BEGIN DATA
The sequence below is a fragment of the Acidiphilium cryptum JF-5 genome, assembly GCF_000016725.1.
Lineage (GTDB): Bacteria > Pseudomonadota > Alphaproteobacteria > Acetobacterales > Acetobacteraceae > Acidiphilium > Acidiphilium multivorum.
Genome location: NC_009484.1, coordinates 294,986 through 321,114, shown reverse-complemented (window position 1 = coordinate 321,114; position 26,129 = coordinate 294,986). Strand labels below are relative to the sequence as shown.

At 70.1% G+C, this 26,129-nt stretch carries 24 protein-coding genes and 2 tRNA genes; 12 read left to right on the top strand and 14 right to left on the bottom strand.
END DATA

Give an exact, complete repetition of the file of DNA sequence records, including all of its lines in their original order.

The sequence below is a fragment of the Acidiphilium cryptum JF-5 genome, assembly GCF_000016725.1.
Lineage (GTDB): Bacteria > Pseudomonadota > Alphaproteobacteria > Acetobacterales > Acetobacteraceae > Acidiphilium > Acidiphilium multivorum.
Genome location: NC_009484.1, coordinates 294,986 through 321,114, shown reverse-complemented (window position 1 = coordinate 321,114; position 26,129 = coordinate 294,986). Strand labels below are relative to the sequence as shown.

At 70.1% G+C, this 26,129-nt stretch carries 24 protein-coding genes and 2 tRNA genes; 12 read left to right on the top strand and 14 right to left on the bottom strand.